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The Last of Mrs. Cheyney (1929)

Passed  -  Comedy | Drama  -  6 July 1929 (USA)
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Ratings: 6.0/10 from 221 users  
Reviews: 10 user | 1 critic

There is a big charity function at the house of Mrs. Cheyney and a lot of society is present. With her rich husband, deceased, rich old Lord Elton and playboy Lord Arthur Dilling are both ... See full summary »



(from the play by), (continuity), 1 more credit »
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Title: The Last of Mrs. Cheyney (1929)

The Last of Mrs. Cheyney (1929) on IMDb 6/10

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Nominated for 1 Oscar. See more awards »


Complete credited cast:
George Barraud ...
Herbert Bunston ...
Moon Carroll ...
Madeline Seymour ...
Mrs. Wynton
Cyril Chadwick ...
George K. Arthur ...
Frank Finch Smiles ...
William (as Finch Smiles)
Maude Turner Gordon ...


There is a big charity function at the house of Mrs. Cheyney and a lot of society is present. With her rich husband, deceased, rich old Lord Elton and playboy Lord Arthur Dilling are both very interested in the mysterious Fay. Invited to the house of Mrs. Webley, Fay is again the center of attention for Arthur and Elton with her leaning towards stuffy old Elton. When Arthur sees Charles, Fay's Butler, lurking in the gardens, he remembers that Charles was a thief caught in Monte Carlo and he figures that Fay may be more interested in the pearls of Mrs. Webley, which she is. After Fay takes the pearls, but before she can toss them out the window, she is caught by Arthur who is very disappointed in how things are turning out. Written by Tony Fontana <>

Plot Summary | Add Synopsis


Comedy | Drama


Passed | See all certifications »




Release Date:

6 July 1929 (USA)  »

Also Known As:

The Last of Mrs. Cheyney  »

Company Credits

Production Co:

Show detailed on  »

Technical Specs


Sound Mix:

(Western Electric System)

Aspect Ratio:

1.20 : 1
See  »

Did You Know?


Remade in 1937 with Joan Crawford, Robert Montgomery and William Powell. See more »


Fay Cheyney: How disappointing you look in that dressing gown.
Lord Arthur Dilling: Oh, and I chose the one that suits me best. How depressing; it must be me.
See more »


Version of The Last of Mrs. Cheyney (1937) See more »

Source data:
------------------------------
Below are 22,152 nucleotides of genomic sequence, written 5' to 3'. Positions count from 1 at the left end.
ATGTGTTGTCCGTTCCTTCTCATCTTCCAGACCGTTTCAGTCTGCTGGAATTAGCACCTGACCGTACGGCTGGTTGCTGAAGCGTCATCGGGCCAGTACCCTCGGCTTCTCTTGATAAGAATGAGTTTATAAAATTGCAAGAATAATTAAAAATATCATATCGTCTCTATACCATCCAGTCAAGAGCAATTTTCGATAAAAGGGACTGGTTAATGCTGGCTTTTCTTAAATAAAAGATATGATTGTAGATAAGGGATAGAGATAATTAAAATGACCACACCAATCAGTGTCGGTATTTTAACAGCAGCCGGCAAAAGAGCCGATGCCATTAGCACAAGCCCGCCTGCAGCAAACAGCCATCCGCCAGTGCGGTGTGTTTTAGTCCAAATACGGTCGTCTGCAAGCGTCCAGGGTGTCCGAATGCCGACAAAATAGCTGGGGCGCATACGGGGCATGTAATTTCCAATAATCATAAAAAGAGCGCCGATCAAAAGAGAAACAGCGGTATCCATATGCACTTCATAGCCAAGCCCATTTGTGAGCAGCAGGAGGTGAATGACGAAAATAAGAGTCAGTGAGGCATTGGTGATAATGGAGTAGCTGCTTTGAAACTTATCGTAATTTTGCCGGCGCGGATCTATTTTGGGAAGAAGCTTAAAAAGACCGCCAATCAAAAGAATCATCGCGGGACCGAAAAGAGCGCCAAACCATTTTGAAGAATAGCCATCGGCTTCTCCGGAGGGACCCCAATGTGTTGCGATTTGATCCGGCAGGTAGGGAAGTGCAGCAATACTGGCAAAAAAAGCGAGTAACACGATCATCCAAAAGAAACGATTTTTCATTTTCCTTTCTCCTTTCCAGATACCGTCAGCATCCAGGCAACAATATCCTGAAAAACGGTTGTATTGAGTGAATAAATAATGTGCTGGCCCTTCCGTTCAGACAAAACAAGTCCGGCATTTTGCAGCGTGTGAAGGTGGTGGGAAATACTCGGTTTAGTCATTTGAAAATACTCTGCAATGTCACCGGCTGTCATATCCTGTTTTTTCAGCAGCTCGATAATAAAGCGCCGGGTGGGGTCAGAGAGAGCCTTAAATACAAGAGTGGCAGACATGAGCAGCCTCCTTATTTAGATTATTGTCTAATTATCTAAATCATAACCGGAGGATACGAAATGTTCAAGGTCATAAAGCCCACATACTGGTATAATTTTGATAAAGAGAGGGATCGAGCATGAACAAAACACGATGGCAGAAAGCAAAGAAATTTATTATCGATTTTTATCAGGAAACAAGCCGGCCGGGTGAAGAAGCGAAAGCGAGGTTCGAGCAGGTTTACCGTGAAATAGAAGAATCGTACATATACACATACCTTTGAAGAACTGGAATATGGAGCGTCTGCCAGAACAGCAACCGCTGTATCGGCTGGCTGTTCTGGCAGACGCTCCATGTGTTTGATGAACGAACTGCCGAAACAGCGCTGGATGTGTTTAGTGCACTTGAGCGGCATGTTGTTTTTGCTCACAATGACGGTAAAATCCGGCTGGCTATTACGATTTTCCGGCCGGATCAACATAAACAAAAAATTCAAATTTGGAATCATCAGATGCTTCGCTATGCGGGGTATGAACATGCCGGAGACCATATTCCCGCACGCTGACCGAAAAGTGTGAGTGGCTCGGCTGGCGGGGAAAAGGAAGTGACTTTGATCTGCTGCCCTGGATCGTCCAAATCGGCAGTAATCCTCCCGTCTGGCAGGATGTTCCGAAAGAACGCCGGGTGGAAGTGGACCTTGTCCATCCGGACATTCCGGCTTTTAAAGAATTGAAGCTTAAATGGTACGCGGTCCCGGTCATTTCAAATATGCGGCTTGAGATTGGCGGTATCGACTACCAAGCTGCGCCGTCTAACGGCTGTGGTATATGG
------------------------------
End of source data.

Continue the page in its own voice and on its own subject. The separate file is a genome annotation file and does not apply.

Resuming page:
Sonata No. 14 in C#, Opus 27, No. 2 'Moonlight'
(1802) (uncredited)
Written by Ludwig van Beethoven
Played on piano by Norma Shearer
See more »

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User Reviews

Important Film but Deadly Dull
24 June 2011 | by (Louisville, KY) – See all my reviews

Last of Mrs. Cheyney, The (1929)

* 1/2 (out of 4)

The rich British society welcomes Mrs. Cheyney (Norma Shearer) as one of their own but what they don't realize is that she's actually connected to a group of jewels thieves. THE LAST OF MRS. CHEYNEY was a hit on the stage so it's easy to see why MGM would want to produce it for the screen. It must have done well as the studio would go on and remake it twice including once in 1937 with Joan Crawford. Early film buffs will be interested to know that this was MGM's first talking picture that had the sound actually recorded onto the film instead of the Warner method of recording the sound on a separate disc. That is certainly a historically important thing but it's doubtful very few outside of major film buffs are going to care about that. The finished product is what's going to really make one interested and sadly this is a pretty poor movie all around. You can start with the fact that this is obviously an early-talkie and we get non-stop dialogue scenes that just go on and on and on to the point where you really do forget what they're talking about. It's as if you're watching the start of the scene and listening to what the characters are saying but within a minute or two you're completely zoned out and this happens quite often. There are some plot points that pop up ever so often but not a single thing is believable and more often than not you just sit there wishing everything would be over with. The performances are all rather bad and that includes Shearer. I haven't seen too many of her pictures but it's clear she had talent but it's also clear that this is perhaps the worst I've seen from her. Her line delivery is extremely bad but I'm giving her the benefit of the doubt that she was just working with a new system and doing what she could. Often times it seems as if her and the other actors are leaning towards where the mic is just so that the dialogue can get picked up. Basil Rathbone is fair in his part but at the same time his line delivery is quite poor. The supporting players include Hedda Hopper, Herbert Bunston and George Barraud but none of them add much. The sound quality isn't the worst that I've heard but at the same time it's easy to tell that this was very early in the game. For the most part the voices are heard just fine but the added sound effects really come off poor and the constant hiss in the track becomes annoying after a while. All of this is just a part of its time but sadly the film itself is just hard to sit through.

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